• Light of Life Veterinary Clinic
    Light of Life Veterinary Clinic
    Tel: 6243 3282
    Blk 740 Bedok Reservoir Road #01-3165 Singapore 470740
    Opening Hours:
    Mon, Wed, Thu, Fri, Sat: 12pm-5pm, 8pm-11pm
  • Animal Practice Veterinary Clinic & Surgery
    Animal Practice Veterinary Clinic & Surgery
    Tel: 6288 3929 (24 Hours)
    1015 Upper Serangoon Road #01-00 Singapore 534753
    Opening Hours:
    Daily 9am-12pm, 2pm-5pm, 6pm- 8pm (Closed on Public Holidays)
  • The Animal Clinic
    The Animal Clinic
    Tel: 6776 3450 / 6777 0273
    Block 109 Clementi Street 11 #01-31 Singapore 120109
    Opening Hours:
    Mon-Fri: 9.30am-12noon, 2pm-5pm, 6pm-8.30pm
    Sat: 9.30am-1pm, 2pm-5pm, 6pm-8.30pm
    Sun: 12noon to 4:30pm
  • Toa Payoh Vets
    The Animal Clinic
    Tel: 6254 3326
    Emergency: 9668 6469
    Block 1002, Toa Payoh Lorong 8 #01-1477 Singapore 319074
    Opening Hours:
    Mon-Fri: 9am - 8pm
    Sat, Sun, Public Holidays: 9am-5pm
  • Singapore Pet Cremation
    Singapore Pet Cremation
    Tel: 9665 1038
    Opening Hours:
    24 hours

5 Human Illnesses Your Dog May Catch

5 Human Illnesses Your Dog May Catch

5 Human Illnesses Your Dog May Catch

As pet owners, having a sick pet may open the door to other unwanted situations such as zoonoses. Zoonoses refer to certain diseases that humans contract from dogs such as rabies or ringworms to name a few.

This is some of the reasons why it’s important to keep your pet healthy in all aspects. While your pup may be receiving the best exercise, nutritious foods and regular visits to vets in Singapore, you could also potentially be a threat to your pup's health.

Known as reverse zoonoses, dogs are capable of contracting certain human diseases. Though this rarely occurs, it has been known to happen. While dogs are not vulnerable to all human diseases or illness, here are five diseases that your dog can contract from you.


The spread of the flu virus from human to a dog was once believed to be highly unlikely. However, it has happened before during the H1N1 epidemic. Since then, it has been revealed that dogs and cats have been identified to have a pandemic H1N1 infection from humans. Signs and symptoms in a dog are similar to that of humans such as lack of appetite and respiratory disease. Hence, if you happen to have the flu, be sure to keep a distance from your furkid until you recover.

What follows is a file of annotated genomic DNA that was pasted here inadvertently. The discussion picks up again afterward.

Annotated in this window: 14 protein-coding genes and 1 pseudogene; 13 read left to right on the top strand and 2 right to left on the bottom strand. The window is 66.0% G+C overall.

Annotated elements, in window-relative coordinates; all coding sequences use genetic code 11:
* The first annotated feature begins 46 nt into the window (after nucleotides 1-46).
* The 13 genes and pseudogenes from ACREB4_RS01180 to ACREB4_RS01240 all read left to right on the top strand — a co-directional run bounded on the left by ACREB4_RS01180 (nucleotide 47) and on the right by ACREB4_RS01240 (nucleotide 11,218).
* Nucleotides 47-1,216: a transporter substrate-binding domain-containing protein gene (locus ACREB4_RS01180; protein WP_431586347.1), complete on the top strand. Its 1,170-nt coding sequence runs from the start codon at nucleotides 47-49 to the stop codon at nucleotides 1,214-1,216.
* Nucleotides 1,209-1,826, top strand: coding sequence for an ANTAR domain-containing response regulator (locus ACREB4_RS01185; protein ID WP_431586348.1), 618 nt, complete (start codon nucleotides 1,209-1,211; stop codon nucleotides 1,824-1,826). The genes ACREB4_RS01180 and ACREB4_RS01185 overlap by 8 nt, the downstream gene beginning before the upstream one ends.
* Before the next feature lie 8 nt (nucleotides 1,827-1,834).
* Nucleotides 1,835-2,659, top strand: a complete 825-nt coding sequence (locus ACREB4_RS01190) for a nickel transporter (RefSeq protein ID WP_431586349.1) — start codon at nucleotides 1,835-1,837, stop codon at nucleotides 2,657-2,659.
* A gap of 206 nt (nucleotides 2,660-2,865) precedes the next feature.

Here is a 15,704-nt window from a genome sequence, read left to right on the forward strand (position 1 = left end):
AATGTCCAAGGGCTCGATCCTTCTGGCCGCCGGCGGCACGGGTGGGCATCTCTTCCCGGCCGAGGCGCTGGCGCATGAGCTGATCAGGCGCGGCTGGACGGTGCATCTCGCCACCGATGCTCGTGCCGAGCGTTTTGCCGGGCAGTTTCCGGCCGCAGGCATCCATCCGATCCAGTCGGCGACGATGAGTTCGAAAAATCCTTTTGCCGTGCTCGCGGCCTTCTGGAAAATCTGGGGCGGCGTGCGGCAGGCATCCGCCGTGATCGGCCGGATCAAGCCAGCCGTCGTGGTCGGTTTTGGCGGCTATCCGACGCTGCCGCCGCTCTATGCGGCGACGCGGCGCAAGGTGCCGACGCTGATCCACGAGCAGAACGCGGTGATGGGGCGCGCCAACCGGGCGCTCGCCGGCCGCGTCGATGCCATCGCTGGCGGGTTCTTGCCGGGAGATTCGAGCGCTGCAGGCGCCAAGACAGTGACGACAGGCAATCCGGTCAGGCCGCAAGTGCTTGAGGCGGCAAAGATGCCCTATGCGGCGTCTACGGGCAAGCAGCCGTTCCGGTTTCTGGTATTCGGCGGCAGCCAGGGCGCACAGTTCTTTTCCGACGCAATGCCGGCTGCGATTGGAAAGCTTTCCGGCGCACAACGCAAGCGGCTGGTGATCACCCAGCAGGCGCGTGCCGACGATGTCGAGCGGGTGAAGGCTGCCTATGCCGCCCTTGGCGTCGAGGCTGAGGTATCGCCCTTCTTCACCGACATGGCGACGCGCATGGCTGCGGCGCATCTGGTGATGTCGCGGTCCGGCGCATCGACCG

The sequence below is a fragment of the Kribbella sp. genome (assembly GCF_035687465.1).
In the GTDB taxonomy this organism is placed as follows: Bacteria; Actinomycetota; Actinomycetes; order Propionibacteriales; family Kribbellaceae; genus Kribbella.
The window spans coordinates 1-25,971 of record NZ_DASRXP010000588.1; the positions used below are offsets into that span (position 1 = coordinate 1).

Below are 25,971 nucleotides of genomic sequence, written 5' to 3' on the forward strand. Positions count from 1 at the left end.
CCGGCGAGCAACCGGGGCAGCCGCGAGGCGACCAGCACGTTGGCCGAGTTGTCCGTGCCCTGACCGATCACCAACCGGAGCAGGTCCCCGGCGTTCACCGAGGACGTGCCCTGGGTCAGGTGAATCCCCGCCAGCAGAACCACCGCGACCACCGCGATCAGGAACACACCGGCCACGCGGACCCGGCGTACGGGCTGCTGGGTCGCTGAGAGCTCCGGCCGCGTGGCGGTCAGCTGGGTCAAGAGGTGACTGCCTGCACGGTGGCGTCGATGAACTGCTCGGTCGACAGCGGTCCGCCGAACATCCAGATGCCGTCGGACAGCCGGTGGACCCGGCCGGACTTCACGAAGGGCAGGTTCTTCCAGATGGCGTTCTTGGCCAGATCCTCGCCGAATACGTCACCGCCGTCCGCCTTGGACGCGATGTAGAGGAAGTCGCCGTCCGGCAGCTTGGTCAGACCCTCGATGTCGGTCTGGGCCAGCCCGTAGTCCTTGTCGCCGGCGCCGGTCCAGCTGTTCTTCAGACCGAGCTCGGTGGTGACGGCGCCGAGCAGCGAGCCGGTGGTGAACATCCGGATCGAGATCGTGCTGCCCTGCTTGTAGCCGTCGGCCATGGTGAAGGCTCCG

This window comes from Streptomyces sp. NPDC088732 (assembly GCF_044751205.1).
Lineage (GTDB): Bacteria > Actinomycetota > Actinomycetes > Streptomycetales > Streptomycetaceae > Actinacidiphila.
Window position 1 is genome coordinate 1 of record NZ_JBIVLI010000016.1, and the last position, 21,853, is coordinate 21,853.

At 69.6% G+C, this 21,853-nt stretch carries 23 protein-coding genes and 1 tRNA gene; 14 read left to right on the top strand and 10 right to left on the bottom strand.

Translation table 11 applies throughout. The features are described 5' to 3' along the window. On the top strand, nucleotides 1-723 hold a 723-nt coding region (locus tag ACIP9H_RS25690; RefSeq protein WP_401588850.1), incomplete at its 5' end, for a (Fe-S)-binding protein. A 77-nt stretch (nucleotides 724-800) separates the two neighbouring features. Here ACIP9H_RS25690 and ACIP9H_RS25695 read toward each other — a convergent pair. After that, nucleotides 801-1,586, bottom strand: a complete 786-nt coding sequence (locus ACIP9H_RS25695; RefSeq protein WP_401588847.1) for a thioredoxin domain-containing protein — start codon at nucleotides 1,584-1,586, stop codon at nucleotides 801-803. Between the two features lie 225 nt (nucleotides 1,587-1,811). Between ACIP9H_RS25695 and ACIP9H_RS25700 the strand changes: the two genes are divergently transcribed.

Ringworm 5 Human Illnesses Your Dog May CatchSource: PetMD

As mentioned, this is one of the few diseases under zoonoses. However, dogs may also contract ringworm from humans. Ringworm is one of the most common two-way animal and human disease. Because of its nature, ringworm can be easily transmitted through direct contact with the infected individual or with contaminated items. If you or your pet has developed unusual symptoms of skin diseases or lesions, avoid close contact from each other until both of you have been diagnosed.


Similar to ringworm contraction, this is also a two-way animal and human disease. Though humans usually contract salmonella from food poisoning, they can also contract it from infected animals and vice versa. Signs and symptoms of your dog having salmonella include nausea, vomiting, diarrhoea and abdominal cramps - all of which are identical to human symptoms.


MRSA is a superbug that causes infections in various parts of the body and is harder to treat as it has more resistance to the common antibiotics. Humans with MRSA can spread the infection to their dogs through physical contacts such as kissing, licking or skin-to-skin contact that involves the infected area. Signs and symptoms of MRSA in dogs include itchiness, skin ulcers and discolouration of the skin. Fortunately, dogs recover from the disease within the span of a few weeks.

Tuberculosis 5 Human Illnesses Your Dog May CatchSource: Yellow Pages

Tuberculosis is an infectious respiratory disease that can affect any warm-blooded creature. There are two types of bacteria that cause tuberculosis in pets, M.bovis and M.tuberculosis. M.bovis is the cattle tuberculosis bacteria while M.tuberculosis is a human tuberculosis bacteria.

Dogs are susceptible to both these bacteria while cats have a higher resistance against M.tuberculosis but are more vulnerable to M.bovi. Because dogs are highly more vulnerable to the tuberculosis bacteria from humans, it allows for the spread of the disease from human to dog to occur through breathing or close contact with the infected individual. Signs and symptoms of tuberculosis in dogs include weight loss, coughing, diarrhoea and vomiting, to name a few.

Unlike other diseases, tuberculosis in dogs are unlikely to be treated as infected dogs are usually euthanised due to the infectious nature of the disease. Hence, if anyone close to your furkid has been diagnosed with tuberculosis, ensure that your dog is kept away from them until it’s safe. Do note that tuberculosis is also a disease categorised under zoonoses and can be spread from dog to human as well. It’s always best to take extra precaution should you suspect your dog or anyone in your family has signs of this disease.

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clubpets Issue 70 | Longest Running Pet Magazine In Singapore
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December 2018 - June 2019

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